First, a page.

Sunday, January 14, 2018


Cyber world is exploding with social media, smart phones, hand held devices, watches, toys, ad infinitum.  Children can use electronic devices for entertainment, but they are also wonderful tools to help children learn and explore. However, are young children really ready for all the experiences (good, bad, and ugly) that are in cyber world? Parents tell their children not to talk to strangers and not to go to dangerous places in the real world. Likewise, we need to set some boundaries and educate children on internet safety.

Daniel Sherwin ( shared an article he wrote about an experience his child had with cyber bullying. I’m quite certain many of you with older children have had similar issues, and you’ll appreciate the tools and strategies he suggests to help both children and parents cope.

Behind the Screen: How to Help Your Child Overcome a Cyberbully
It used to be that bullying stopped once the final school bell rang, but with millions of children using a computer or phone each day, bullying has found its way onto the screen in the form of cyberbullying. As a parent, you try your best to protect your child, but you can’t always monitor them online.

After my son and I moved to a new city and I got him enrolled in school, he found himself screen-to-screen with an online bully. Two years later, and we have finally found some strategies that work, as well as helpful ways to ease anxiety both at home and at school. Moving creates many emotional challenges for teens, but cyberbullying shouldn’t be one of them. Here are a few tools to help your child cope.

What is Cyberbullying?

Before you can address cyberbullying, you need to first understand what it is. Cyberbullying refers to bullying that takes place using electronic devices such as computers, smartphones, and tablets via communication tools like social media, text messages, and chat rooms. So, what makes this type of bullying different? When it comes to cyberbullying, it can happen 24 hours a day, and it is often posted anonymously and distributed to a large audience of peers, making it difficult to trace back to the source.

While the mean or hateful communication can be deleted, this might not happen until after it has been shared with others. For example, a cyberbully might create a fake social media profile and spread rumors. Even if the account is reported and deleted, others have seen and likely shared it, or taken pictures of it on their phone to share with others. While bullying that happens in person is often one or several isolated events, cyberbullying has a direct impact that can spread long after the initial contact.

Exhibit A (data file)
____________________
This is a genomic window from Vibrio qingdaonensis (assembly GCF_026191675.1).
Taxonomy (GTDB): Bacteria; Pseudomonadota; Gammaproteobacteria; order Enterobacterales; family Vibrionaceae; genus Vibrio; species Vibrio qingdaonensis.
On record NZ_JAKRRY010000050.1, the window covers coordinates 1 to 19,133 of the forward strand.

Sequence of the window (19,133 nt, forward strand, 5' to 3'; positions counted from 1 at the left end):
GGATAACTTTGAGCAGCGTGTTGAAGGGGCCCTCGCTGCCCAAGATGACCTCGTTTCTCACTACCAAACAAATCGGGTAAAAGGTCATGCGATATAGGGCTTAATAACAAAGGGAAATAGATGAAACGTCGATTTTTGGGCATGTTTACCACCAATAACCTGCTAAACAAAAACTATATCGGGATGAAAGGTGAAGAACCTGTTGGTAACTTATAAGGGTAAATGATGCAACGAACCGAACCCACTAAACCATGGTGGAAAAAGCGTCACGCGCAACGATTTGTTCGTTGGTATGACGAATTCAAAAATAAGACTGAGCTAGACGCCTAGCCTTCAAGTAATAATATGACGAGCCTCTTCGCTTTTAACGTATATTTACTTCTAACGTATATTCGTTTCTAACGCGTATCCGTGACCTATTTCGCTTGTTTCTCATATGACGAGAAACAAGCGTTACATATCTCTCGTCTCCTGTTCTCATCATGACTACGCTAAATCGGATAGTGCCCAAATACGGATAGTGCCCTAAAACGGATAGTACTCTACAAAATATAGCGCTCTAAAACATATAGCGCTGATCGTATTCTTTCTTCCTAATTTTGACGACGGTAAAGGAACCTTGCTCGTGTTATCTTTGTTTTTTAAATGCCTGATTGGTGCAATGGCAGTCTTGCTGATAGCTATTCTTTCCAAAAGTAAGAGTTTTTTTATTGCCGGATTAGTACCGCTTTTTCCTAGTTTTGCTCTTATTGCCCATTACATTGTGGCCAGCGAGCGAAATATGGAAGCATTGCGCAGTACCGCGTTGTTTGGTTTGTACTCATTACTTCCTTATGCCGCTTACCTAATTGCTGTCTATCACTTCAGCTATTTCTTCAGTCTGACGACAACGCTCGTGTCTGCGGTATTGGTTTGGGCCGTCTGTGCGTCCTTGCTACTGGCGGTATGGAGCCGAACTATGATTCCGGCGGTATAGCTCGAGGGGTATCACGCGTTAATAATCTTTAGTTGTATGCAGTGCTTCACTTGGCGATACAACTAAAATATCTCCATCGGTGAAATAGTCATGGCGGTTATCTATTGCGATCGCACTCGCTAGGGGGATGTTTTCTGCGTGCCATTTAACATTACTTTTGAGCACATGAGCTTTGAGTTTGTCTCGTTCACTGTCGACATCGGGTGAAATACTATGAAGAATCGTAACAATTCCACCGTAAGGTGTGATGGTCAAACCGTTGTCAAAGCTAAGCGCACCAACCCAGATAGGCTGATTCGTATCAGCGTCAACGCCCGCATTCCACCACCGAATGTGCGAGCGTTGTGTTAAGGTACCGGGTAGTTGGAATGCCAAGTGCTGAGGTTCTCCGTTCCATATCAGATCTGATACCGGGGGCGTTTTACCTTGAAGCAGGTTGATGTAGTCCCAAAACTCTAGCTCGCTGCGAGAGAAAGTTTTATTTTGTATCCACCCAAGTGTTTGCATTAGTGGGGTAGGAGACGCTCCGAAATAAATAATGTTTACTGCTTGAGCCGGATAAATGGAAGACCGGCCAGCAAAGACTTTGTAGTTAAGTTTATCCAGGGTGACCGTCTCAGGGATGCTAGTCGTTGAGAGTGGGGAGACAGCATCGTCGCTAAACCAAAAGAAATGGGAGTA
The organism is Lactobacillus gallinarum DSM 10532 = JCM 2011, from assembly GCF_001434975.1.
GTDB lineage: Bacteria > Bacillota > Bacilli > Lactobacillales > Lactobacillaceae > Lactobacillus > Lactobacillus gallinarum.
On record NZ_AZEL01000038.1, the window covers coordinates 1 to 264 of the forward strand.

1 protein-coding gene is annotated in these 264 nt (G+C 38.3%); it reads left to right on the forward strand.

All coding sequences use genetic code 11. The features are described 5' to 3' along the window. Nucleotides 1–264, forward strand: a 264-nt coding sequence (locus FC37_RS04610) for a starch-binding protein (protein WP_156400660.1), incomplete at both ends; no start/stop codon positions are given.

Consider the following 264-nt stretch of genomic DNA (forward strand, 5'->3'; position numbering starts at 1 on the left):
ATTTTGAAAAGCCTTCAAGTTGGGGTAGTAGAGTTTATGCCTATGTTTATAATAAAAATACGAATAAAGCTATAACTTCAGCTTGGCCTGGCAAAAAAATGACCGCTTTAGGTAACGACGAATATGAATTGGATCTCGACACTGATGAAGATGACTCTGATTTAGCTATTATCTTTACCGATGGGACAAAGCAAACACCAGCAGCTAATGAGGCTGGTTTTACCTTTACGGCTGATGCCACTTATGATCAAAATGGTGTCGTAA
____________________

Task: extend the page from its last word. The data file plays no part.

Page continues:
Keep the Lines of Communication Open
When my son first approached me about his cyberbully, my first thought was to get the school involved – I wanted to put a stop to it immediately. However, the bully was anonymous, leaving everyone’s hands tied. After taking time to speak with my child, he revealed that a particular student was mean to him at school, even sending text messages and posting hateful comments on his social media page. Cyberbullying can take on various forms, including harassment, blackmail, and humiliation, so make sure you understand the entire story before developing a plan of action.

The first step to ending cyberbullying is to have a conversation with your child. Bullying is usually related to school life, and your child understands both the situation and context better than anyone, so getting their perspective will be helpful in getting to the bottom of things. Resist the urge to react quickly – the goal isn’t revenge. Your ultimate goal should be to help your child heal and restore their self-respect.

Set the Rules
Set rules as a means of protecting your child, not punishing them. The victims of cyberbullying are just that – victims—but by laying down a few rules, you can put some water on the flames. Sit down with your child and learn how the social networks they use work. Review your child’s online presence and help them set up safeguards against cyberbullying by utilizing privacy settings and reporting tools. While it is tempting to ban computer usage altogether, resist this urge. Taking away electronic privileges not only sends the message that you child is in the wrong, but it could lead them to be more secretive with their online life. Instead, set time limits for screen time and encourage positive activities.

One of the largest effects of cyberbullying is anxiety and stress, and due to its online reach, your child might feel like their home is no longer a place of solitude and calm. Make your home a stress-free zone by encouraging your child to do things they enjoy such as sports or hobbies. For my son and I, we found that escaping to the yard to kick around the soccer ball before dinner was a great stress reliever, and put us both in a comfortable zone to open up conversation about school, activities, and life.

Cyberbullying is far-reaching, making it seem scary and impossible to tackle. Spend some time talking with your child, set rules for online time, and build up their self-respect by spending time together unplugged.